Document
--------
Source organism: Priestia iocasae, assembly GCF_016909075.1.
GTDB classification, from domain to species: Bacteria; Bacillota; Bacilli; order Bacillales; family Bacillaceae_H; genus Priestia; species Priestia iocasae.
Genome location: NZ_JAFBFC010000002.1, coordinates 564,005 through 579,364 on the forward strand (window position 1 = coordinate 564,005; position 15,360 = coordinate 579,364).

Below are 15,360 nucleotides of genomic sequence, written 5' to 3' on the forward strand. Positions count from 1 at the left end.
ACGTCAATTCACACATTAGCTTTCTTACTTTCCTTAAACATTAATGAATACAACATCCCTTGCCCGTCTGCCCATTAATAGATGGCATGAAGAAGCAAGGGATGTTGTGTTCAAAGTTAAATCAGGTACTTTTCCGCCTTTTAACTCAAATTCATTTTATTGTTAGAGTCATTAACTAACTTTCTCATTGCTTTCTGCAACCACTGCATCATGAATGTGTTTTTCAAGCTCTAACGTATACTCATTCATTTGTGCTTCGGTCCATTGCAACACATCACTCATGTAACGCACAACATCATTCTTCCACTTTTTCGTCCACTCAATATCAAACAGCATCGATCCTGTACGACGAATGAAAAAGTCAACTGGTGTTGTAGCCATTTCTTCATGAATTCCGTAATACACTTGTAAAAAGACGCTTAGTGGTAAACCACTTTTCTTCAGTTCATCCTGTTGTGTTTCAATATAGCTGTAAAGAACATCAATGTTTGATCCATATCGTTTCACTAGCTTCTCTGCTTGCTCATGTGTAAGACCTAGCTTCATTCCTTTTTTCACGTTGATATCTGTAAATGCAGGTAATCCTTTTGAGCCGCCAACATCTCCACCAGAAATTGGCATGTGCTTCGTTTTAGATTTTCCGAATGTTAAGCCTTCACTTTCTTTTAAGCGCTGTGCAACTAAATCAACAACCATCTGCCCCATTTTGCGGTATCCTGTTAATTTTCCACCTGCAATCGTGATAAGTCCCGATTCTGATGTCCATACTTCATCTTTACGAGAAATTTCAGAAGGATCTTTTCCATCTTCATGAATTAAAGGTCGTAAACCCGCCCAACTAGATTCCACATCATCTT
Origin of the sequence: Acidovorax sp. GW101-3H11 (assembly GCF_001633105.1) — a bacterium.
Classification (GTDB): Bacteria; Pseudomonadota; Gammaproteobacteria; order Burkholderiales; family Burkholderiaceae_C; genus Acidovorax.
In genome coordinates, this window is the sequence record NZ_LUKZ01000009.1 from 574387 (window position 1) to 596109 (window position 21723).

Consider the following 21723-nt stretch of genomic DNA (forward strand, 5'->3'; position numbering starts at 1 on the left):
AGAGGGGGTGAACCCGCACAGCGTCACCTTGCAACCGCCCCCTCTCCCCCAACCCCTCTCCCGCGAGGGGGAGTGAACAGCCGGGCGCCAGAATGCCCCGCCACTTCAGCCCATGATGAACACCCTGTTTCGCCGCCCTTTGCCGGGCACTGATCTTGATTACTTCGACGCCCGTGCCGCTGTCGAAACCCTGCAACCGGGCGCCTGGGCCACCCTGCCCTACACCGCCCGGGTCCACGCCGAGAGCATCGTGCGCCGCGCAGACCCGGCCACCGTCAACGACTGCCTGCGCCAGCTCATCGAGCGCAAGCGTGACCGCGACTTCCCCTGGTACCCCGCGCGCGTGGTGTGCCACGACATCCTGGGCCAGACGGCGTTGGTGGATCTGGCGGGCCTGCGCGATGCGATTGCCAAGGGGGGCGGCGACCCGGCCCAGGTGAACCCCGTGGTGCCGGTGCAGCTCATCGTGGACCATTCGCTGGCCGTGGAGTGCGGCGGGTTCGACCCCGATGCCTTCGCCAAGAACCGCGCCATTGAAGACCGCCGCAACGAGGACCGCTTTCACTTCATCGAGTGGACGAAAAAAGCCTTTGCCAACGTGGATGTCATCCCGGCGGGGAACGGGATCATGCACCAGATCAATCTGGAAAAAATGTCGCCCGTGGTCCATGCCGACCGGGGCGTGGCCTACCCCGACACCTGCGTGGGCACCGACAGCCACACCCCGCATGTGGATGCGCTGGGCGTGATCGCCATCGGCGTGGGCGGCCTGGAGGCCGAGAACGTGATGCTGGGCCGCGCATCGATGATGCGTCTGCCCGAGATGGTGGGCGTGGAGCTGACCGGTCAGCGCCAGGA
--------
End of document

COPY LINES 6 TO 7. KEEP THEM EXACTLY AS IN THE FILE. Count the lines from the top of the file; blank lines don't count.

Origin of the sequence: Acidovorax sp. GW101-3H11 (assembly GCF_001633105.1) — a bacterium.
Classification (GTDB): Bacteria; Pseudomonadota; Gammaproteobacteria; order Burkholderiales; family Burkholderiaceae_C; genus Acidovorax.